There are certain types of foods and drinks that provide special benefits to your brain. For example, in the past, studies have shown that we can boost our cognitive health and/or function by eating avocados and drinking beet juice. But what's just as important as knowing what to eat for good brain health is knowing what not to eat. That's where a new study comes in. According to Newsweek, researchers from McGill University in Montréal took it upon themselves to study the effects of salt on cognitive function. We've already been warned that too much salt can negatively affect our bodies, but there has been little word on how it affects our minds.
For the study, researchers fed a group of lab mice a high-sodium diet (relatively comparable to an average human's high-sodium diet). Another group of lab mice wasn't fed a high-sodium diet; they functioned as the control group. After two months, researchers used magnetic resonance imaging, or MRI technology, to look at all of the mice's brains, and what they found was surprising. Mice being fed a high-sodium diet had less blood flow to regions of the brain responsible for learning and memory. They also proved less efficient during maze tests as compared to the other mice.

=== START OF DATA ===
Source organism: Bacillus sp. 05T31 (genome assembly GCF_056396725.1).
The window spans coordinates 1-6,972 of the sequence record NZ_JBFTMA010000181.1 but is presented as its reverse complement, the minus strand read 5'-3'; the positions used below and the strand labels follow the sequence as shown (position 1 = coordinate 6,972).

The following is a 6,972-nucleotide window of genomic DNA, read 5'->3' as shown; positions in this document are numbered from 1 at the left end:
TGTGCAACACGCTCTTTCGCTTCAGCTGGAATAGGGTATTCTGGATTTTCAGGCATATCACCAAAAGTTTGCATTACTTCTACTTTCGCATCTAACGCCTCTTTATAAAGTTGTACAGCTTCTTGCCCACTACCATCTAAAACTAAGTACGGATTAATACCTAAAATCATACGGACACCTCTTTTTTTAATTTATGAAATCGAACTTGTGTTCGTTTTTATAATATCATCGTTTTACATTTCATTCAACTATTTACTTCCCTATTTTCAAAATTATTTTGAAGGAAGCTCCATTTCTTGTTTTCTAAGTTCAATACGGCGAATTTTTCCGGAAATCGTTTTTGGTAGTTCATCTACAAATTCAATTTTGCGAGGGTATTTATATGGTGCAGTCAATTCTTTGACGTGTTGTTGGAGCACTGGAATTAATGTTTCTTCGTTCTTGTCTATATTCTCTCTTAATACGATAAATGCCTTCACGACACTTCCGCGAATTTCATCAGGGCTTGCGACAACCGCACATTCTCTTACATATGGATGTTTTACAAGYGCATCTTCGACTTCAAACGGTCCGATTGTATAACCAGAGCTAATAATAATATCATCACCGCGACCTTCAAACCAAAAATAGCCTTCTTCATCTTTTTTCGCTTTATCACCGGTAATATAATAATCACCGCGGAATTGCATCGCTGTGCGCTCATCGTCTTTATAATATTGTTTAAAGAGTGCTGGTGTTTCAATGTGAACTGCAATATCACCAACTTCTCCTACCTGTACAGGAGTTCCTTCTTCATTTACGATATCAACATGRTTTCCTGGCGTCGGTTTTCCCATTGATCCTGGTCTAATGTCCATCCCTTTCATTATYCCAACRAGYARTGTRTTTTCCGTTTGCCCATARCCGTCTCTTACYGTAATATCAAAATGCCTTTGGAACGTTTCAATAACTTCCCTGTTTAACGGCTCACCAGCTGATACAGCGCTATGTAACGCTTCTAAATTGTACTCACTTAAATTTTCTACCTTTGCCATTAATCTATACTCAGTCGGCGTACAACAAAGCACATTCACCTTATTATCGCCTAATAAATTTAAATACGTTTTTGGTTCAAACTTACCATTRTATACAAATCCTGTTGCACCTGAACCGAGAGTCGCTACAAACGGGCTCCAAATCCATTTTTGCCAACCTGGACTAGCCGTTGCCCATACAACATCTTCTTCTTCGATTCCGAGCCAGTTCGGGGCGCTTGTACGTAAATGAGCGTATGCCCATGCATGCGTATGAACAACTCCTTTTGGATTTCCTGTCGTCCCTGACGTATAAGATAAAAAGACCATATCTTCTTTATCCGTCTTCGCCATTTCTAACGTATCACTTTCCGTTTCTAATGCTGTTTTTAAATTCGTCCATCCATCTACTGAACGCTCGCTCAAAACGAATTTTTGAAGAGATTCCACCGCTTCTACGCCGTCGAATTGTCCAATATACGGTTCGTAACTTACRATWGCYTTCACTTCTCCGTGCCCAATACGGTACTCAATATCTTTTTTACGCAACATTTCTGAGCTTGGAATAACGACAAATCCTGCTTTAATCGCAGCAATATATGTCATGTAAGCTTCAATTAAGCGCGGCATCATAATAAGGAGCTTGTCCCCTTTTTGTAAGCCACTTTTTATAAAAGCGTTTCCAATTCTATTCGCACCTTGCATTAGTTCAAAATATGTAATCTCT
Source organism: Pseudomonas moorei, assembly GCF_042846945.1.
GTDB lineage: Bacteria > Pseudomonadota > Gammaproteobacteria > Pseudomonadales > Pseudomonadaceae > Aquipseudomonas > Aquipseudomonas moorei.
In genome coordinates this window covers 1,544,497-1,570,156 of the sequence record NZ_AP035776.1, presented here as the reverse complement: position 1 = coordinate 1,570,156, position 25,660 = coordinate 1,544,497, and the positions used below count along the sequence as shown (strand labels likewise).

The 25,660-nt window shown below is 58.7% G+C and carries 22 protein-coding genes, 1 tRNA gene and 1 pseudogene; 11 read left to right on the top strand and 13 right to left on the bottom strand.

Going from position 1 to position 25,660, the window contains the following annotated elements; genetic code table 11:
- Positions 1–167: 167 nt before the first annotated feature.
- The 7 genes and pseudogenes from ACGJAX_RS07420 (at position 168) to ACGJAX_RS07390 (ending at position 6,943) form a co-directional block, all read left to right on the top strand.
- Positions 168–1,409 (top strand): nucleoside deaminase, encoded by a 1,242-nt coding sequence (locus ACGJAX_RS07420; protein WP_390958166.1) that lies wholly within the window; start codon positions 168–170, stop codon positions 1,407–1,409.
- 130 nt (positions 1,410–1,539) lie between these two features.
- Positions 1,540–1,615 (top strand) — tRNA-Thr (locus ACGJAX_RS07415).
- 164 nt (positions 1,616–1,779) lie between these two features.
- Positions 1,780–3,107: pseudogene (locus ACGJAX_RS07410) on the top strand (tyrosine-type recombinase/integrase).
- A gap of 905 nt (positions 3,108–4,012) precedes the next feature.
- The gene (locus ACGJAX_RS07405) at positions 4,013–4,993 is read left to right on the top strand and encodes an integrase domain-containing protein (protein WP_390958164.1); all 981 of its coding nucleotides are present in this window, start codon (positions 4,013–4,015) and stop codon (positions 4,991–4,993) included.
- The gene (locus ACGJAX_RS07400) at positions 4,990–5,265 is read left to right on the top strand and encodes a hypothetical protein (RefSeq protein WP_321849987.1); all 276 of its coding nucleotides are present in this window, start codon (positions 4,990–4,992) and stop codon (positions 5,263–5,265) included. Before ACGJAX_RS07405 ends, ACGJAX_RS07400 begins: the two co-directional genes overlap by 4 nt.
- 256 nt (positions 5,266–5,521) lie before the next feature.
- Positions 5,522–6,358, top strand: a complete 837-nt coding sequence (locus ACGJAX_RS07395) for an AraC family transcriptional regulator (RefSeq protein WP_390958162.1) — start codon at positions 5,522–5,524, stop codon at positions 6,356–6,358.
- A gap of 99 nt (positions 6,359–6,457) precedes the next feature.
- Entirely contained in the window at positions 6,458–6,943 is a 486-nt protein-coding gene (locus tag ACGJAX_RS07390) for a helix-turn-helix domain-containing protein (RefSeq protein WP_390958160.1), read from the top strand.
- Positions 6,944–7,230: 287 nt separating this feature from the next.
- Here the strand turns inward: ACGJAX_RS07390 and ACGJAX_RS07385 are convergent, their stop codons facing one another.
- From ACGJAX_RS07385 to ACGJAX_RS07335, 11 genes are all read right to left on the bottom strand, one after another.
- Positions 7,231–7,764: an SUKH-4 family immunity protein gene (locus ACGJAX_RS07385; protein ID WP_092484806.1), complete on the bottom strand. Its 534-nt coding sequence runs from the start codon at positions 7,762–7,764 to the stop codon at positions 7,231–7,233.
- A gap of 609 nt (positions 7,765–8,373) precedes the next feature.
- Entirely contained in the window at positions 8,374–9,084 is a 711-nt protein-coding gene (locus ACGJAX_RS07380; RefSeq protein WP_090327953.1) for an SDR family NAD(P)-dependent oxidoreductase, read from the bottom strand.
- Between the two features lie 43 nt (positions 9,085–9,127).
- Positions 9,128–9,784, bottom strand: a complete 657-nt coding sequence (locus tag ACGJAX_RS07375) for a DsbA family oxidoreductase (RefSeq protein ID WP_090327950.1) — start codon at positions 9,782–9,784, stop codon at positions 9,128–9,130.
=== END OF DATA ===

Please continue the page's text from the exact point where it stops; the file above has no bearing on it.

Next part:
Researchers also found that the mice consuming a high-salt diet experienced an immune response, one similar to when the human body detects a viral or bacterial infection. "It's reacting to the presence of the salt as if it's something to fight against," Elizabeth Hillman, a biomedical engineer at Columbia University's Zuckerman Institute, told Newsweek.
Luckily, researchers found that once these mice were put back on their normal diet, the effects seemed to reverse. They were back to normal blood flow levels and cognitive function. It just goes to show that salt should be used in moderation. Now we have another reason to put down the salt shaker and opt for more raw and unprocessed foods. Bad news for movie theater popcorn, but good news for our health.
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